Families that income-qualify can receive free preschool for their children through Head Start! Amanda is always open to speaking to families with four year olds in order to determine if they are eligible for this wonderful service!
Early Head Start
Before children are old enough to attend preschool outside of the home, families who income-qualify can receive home visits by Roma. Roma educates parents about healthy child development and activities to boost a child’s mental, physical, and emotional development.
This program is available for families with children ages zero to five. Kelly uses a “Parents as Teachers” curriculum to educate families about child development, health, and wellness.
Homeless Prevention Program
Kelly financially assists families who are currently homeless or in danger of becoming so in the near future. Families in this program receive long term budget counseling to help prevent future financial problems.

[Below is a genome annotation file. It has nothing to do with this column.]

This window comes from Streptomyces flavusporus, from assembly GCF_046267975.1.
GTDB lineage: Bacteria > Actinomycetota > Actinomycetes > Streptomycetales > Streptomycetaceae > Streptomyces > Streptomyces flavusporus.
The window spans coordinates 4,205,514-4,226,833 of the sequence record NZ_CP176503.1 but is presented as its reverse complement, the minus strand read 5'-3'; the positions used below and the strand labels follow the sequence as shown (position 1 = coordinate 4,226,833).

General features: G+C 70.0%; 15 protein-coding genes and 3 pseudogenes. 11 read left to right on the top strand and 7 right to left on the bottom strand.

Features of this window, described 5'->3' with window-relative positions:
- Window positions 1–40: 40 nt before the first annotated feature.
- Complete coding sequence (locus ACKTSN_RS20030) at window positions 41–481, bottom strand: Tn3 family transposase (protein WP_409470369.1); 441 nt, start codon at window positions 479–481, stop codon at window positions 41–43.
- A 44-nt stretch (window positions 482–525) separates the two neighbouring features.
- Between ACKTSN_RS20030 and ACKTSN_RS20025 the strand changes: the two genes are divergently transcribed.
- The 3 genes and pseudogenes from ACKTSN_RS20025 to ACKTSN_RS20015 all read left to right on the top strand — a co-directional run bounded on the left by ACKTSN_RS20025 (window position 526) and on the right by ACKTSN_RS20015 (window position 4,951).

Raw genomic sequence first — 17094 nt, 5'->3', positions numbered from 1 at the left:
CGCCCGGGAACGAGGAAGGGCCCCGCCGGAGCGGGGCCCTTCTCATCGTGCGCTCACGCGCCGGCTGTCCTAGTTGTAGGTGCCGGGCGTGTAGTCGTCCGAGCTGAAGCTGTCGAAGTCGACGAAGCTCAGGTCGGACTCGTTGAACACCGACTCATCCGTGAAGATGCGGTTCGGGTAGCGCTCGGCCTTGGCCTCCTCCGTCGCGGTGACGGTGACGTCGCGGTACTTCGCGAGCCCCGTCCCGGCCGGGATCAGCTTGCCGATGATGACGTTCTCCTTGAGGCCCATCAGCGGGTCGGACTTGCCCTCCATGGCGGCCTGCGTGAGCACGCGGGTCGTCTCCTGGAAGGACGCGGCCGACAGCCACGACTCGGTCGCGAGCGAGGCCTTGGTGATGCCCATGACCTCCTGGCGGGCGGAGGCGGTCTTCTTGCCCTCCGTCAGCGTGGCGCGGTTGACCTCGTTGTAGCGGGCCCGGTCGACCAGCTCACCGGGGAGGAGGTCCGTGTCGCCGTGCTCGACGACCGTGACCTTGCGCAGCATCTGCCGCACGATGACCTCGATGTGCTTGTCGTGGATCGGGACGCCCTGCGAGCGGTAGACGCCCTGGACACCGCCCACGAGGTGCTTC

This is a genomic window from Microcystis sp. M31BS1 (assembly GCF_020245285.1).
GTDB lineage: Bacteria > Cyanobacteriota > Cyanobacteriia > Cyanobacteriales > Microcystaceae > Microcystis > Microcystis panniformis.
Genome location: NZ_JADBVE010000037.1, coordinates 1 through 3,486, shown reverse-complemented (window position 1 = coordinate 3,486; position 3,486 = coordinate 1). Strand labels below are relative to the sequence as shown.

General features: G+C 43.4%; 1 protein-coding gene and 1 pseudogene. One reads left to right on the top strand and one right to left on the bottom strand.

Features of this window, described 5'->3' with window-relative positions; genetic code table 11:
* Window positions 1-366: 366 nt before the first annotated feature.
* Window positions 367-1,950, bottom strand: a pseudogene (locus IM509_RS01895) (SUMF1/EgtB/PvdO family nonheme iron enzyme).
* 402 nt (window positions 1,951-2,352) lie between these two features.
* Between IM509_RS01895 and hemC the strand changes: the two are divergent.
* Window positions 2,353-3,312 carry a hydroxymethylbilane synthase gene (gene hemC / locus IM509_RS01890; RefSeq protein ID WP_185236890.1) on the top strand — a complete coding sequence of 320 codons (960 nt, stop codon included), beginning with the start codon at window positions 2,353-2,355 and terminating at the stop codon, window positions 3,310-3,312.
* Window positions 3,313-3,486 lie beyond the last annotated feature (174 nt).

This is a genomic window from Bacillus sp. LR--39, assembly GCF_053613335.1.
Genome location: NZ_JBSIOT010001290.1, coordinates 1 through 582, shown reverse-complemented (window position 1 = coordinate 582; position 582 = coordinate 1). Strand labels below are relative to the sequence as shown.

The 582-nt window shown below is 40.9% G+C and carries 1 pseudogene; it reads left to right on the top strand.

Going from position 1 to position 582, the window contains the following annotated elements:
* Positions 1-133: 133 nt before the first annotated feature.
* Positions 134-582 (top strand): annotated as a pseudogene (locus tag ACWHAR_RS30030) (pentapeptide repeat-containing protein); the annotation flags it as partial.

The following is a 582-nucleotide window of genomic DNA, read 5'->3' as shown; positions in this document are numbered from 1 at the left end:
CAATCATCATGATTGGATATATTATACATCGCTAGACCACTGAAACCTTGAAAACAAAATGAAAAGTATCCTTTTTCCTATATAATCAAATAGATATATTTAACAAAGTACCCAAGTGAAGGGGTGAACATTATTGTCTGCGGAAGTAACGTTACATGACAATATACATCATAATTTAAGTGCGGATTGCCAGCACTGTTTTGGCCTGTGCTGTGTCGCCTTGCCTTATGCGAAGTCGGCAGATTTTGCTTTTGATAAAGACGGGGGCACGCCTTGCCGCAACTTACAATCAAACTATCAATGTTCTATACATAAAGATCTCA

Family Development and Self-Sufficiency Program (FaDSS)
Mindy heads up FaDSS. She goes to the homes of families who are on FIP (welfare) and works with them on issues ranging from obtaining a job to improving physical and mental health. The goal of this program is to help individuals become self sufficient.
Crisis Assistance for Utilities
During the summer, many local families are unable to pay their utility bills and run the risk of having their electricity shut off. MICA is able to help individuals financially in order to avoid disconnect. The amount of assistance a family is eligible for is based on the number of payments they have made to their electricity bill over the last six months.
If someone has a doctor’s appointment, job interview, or other obligation outside of Grinnell but is unable to pay for gas, MICA can use ministerial funds to assist the individual in keeping their appointment.
What do I do at MICA?